I missed a fun post from Norm Ornstein a few days ago in which he offers a bunch of experiments for Washington, D.C., to improve voter turnout.
I'm not a huge fan of most of his specific suggestions; for example, I'm not convinced that weekend voting would do much good, and I'm not thrilled about a lottery (with lucky voters getting some reward). But sure: laboratories of democracy and all that, even if the District isn't quite a state. Can't hurt to try.
But he does mention one idea I favor: 24-hour voting.
I'd love to see some jurisdiction give it a try to see whether it would improve turnout. I suppose it doesn't have to actually be the full 24 hours; you could shut down from midnight to 6:00 a.m., or perhaps just have one centrally located polling place open with the ability for everyone to vote there. Here in San Antonio, our early-voting polling places are configured so that anyone in the county can vote at any polling place. I'm not thrilled at the idea of totally getting rid of local precinct voting, but it's not as if a lot of people are going to vote in the middle of the night. Would 24-hour voting increase turnout, or at least increase turnout enough to be worth the cost? I have no idea! But someone should try it.
One side-benefit of universal 24-hour voting would be that we could finally put an end to the problem of national elections being called before West Coast (and Hawaii and Alaska) polling places have closed. If everyone had 24-hour voting, then they could all coordinate to close at the same time. Eastern time zone states could go from 9:00 p.m. to 9:00 p.m.; California could go from 6:00 p.m. to 6 p.m. local time. Perhaps I'm missing something, but I don't see any particular reason that any state or either party would be disadvantaged. And no one would have to choose between shorter hours and risking the election being called while people are still voting.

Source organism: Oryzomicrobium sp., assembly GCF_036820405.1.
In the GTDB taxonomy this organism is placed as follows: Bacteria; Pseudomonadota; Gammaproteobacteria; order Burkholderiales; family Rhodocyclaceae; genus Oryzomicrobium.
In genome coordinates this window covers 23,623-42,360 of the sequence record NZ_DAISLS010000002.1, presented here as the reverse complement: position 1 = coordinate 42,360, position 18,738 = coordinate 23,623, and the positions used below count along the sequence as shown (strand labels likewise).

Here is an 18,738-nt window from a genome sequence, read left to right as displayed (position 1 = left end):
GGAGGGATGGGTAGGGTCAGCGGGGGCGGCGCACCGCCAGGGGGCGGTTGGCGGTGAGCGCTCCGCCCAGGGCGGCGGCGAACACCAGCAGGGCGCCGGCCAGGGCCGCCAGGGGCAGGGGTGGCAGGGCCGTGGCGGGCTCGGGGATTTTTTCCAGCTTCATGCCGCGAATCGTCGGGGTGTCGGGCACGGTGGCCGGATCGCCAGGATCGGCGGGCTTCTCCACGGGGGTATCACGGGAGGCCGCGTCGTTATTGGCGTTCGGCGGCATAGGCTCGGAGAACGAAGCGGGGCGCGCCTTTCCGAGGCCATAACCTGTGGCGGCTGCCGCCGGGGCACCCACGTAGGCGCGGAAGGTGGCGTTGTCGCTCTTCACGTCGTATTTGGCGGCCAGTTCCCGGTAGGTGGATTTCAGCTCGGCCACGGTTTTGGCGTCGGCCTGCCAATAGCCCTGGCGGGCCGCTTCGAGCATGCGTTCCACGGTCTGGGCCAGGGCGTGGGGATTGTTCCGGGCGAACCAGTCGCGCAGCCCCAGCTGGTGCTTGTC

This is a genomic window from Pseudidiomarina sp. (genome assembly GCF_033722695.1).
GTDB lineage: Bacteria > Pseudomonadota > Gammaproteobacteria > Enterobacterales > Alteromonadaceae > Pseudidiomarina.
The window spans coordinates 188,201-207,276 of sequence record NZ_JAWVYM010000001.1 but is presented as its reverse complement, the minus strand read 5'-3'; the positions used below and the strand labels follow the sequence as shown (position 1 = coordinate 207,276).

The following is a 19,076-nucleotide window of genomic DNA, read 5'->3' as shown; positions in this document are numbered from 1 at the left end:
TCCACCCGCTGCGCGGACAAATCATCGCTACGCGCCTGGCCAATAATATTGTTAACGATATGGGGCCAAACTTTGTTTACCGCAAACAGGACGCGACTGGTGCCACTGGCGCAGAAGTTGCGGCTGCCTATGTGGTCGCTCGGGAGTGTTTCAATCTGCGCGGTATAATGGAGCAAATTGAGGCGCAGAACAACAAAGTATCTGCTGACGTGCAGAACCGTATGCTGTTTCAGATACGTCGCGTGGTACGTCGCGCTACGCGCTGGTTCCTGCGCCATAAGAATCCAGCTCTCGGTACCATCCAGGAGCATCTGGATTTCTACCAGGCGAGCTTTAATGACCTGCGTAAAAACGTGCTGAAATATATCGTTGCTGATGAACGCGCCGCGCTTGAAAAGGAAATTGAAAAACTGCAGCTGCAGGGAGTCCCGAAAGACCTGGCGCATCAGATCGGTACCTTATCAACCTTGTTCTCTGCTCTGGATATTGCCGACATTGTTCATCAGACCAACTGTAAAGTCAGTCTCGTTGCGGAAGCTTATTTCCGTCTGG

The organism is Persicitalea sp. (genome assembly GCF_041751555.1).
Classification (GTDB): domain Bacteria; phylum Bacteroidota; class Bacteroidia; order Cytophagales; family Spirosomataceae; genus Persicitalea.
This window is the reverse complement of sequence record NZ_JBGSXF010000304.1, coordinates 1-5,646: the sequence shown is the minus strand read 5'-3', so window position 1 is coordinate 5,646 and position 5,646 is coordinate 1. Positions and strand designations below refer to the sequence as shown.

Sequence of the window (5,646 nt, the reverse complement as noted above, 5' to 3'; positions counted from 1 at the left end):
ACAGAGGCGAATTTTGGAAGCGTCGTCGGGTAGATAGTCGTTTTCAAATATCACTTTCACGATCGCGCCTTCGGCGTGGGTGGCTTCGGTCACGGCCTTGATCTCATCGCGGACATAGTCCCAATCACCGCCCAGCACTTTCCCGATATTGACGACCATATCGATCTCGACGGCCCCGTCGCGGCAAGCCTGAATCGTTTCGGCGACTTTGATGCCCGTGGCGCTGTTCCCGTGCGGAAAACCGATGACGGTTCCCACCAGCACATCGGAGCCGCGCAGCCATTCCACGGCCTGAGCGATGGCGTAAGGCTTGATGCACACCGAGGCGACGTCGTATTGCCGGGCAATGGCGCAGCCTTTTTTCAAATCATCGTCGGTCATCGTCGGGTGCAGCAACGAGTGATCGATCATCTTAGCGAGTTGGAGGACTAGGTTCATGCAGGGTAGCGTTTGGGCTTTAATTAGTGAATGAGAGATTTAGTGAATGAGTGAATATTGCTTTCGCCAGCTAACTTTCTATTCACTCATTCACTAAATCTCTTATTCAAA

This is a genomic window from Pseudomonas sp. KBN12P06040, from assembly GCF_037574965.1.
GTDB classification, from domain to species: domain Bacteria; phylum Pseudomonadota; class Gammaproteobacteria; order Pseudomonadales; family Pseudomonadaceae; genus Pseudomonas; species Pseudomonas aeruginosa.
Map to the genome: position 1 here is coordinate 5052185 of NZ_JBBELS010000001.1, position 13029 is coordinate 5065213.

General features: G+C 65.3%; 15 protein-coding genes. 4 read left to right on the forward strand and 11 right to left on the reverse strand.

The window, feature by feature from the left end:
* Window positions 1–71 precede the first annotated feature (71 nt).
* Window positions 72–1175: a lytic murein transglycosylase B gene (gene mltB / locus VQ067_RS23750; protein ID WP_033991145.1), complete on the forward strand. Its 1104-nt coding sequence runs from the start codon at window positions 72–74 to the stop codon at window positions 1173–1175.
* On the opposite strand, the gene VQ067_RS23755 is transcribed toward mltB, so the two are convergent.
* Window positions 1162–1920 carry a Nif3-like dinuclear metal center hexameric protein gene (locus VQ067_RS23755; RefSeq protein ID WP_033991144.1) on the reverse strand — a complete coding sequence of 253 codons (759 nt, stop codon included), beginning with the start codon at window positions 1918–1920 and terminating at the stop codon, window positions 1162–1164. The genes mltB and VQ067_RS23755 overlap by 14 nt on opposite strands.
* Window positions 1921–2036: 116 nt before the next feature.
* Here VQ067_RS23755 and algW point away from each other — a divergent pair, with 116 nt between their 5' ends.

So that's my gimmicky voting suggestion. But generally, I think Norm is exactly right that pro-voting jurisdictions should experiment with different ideas. Anyone know of any good ones?
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(Jonathan Bernstein covers U.S. politics for Bloomberg View. He is co-editor of "The Making of the Presidential Candidates 2012." Follow him onTwitter at @JBPlainblog.)
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